Ever sit down in the shower?
No, but that sounds really sad.

Who’s on your current playlist?
Trippy Turtle, Bondax, Drake, Kandi, 3LW, Fabolous, Ariana Grande, Justin Bieber, Rhye, Lorde, Disclosure, Ellie Goulding, Katy Perry, Ciara, Ryan Hemsworth, Robyn, Lana Del Rey

Ultimate festival lineup? (Not including yourself)
Justin Timberlake and Britney Spears B2B for like 14 hrs straight

What’s it like being a princess?
LOL I’m more like the younger sister that gets picked on by everyone and left out of activities.


Most embarrassing moment?
Literally everyday. Rap Game Sky Ferreira.

If life could resemble any film…
The Little Mermaid….I am very down with the aquatic life and feel at home in the ocean. I am a Pisces after all. I am also always falling for guys who are not necessarily the easiest choices. BUT DADDY I LOVE HIM.

Favorite place to go on the weekends?
My best friend, Gia’s place. We throw the best house parties and I always end up making mac ‘n cheese and passing out first. It’s basically the joke amongst my friends.

Your dream project?
To star in romantic comedies and Nicholas Sparks movies like Mandy Moore. Maybe a story where I can die in Channing Tatum’s arms?

If we gave you $50, what would you buy?
I’d probably buy a gift card from my fav frozen yogurt place in the valley.

What are you doing later?
Gonna be in the studio……surprise surprise

Can we come?
Yes! But you have to bring pizza.


Despite what it’s become in recent years, we have to give it up to MTV for revolutionized music with the music video, especially when done right. It’s videos like Sydney filmmaker Lorin Askill‘s interpretation of Flume and Chet Faker‘s “Drop the Game” that seamlessly weaves the sonic components and visuals together to create a simultaneous storyboard experience.

The dancer in “Drop the Game” is Storyboard P, a Brooklyn dancer that previously interpreted Jay’Z’s entire Magna Carta Holy Grail, who essentially acts as the light among the shadowy streets that he dances upon. Let’s put it this way: if Flume’s dark, lush production is the video’s backdrop, then Storyboard P is Chet Faker’s vocals: the haunting, yet beautiful element that resonates over the track — a direct visual mirror to the balancing act in the sounds.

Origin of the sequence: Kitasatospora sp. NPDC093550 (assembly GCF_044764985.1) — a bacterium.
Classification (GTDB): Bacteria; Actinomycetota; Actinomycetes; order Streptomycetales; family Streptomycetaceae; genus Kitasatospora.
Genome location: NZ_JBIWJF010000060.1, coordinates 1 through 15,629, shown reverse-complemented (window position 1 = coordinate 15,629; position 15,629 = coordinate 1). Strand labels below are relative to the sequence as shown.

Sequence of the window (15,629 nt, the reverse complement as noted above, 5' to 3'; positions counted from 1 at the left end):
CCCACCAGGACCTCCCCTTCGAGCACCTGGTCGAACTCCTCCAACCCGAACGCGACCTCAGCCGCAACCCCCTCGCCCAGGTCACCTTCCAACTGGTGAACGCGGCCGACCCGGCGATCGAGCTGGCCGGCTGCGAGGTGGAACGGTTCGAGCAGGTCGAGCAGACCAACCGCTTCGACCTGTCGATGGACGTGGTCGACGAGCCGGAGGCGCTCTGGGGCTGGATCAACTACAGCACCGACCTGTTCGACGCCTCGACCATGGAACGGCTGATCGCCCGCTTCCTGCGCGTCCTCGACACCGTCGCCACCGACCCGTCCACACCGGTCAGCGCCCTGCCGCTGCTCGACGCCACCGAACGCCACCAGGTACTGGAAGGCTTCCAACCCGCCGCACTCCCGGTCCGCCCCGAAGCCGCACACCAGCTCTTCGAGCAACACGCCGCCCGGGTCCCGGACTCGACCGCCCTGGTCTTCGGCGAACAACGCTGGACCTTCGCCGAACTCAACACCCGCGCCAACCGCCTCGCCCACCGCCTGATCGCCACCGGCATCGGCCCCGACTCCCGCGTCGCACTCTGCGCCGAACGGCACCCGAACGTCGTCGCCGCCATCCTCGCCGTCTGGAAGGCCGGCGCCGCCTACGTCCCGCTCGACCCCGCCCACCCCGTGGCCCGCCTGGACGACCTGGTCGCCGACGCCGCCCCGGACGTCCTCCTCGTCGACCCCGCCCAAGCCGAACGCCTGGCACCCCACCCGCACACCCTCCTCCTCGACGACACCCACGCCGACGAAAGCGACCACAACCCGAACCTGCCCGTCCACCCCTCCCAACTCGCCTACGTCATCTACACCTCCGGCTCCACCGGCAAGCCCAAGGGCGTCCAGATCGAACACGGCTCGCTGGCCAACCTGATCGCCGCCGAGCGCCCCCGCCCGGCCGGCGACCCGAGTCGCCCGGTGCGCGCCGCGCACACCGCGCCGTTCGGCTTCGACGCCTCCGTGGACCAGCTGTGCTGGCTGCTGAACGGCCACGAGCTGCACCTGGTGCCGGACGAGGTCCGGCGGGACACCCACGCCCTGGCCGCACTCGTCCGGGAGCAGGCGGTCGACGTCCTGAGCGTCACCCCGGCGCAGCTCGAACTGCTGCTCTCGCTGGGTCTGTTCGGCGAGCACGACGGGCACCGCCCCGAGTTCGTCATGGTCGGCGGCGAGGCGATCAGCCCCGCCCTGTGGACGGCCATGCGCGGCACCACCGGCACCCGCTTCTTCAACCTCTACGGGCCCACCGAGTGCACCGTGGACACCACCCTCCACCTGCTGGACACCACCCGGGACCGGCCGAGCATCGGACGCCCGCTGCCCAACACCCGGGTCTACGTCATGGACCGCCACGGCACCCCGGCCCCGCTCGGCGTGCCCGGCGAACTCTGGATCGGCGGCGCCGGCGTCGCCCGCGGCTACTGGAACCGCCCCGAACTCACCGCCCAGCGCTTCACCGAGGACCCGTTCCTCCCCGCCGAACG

Flume and Chet Faker are set to release a collaboration project, The Lockjaw EP, on November 26.


This Saturday, self-taught slash self-proclaimed vandal turned street artist Benjamin Alejandro hosts his latest art installment at the Amanda Harris Gallery of Contemporary Art in none other than Sin City, Las Vegas.

Known for his philosophical and iconographic approach to his art, Benjamin’s newest body of work builds upon the famous mug-shot portrait series that featured the likes of Jay-Z, Lil Wayne, Lindsay Lohan – simply because of course, you can’t not mention Lindsay Lohan and ‘mug shot’ in the same sentence – and even his own.


Starbucks X Skrillex X Elvis Presley Gun Paul Gonzalez X Benjamin Alejandro

By taking moments of past failures – as exemplified by the mug shots – and transforming them into pieces of art that teeter between disturbing and funny, Benjamin has developed a penchant on taking his concepts and ideas on societal worship of celebrities and flips it in an attempt to reveal to viewers just how obsessed we can be.

His latest body of work, “The trouble is, you think you have time,” Benjamin continues to toy with the idea of taking the celebrity off of the pedestal, to reaffirm that they too are also human, which is easy to forget – hell, we saw Adrian Grenier at Harvard & Stone last week, and he looked pretty human ordering a measly PBR.

Benjamin Working Paul Gonzalez X Benjamin Alejandro

French Fries are Forever Paul Gonzales X Benjamin Alejandro

Elvis Presley Gun  X Amy Winehouse Paul Gonzalez X Benjamin Alejandro

Studio Shot 2 Paul Gonzalez X Benjamin Alejandro Studio Shot Paul Gonzalez Benjamin Alejandro Yin Yang and Cross Canvas Paul Gonzales X Benjamin Alejandro



For you lucky folks that are in Las Vegas anytime between now and January 18 of next year – and you can definitely count us in for a Sin City visit before the year is over – check out Benjamin’s take on his favorite human beings and maybe take a leaf out of his book: “Some of our giant culture icons were and are human and people just like me and you. We are all human and yet quite capable of great level of influence.”

Go get ’em, tiger.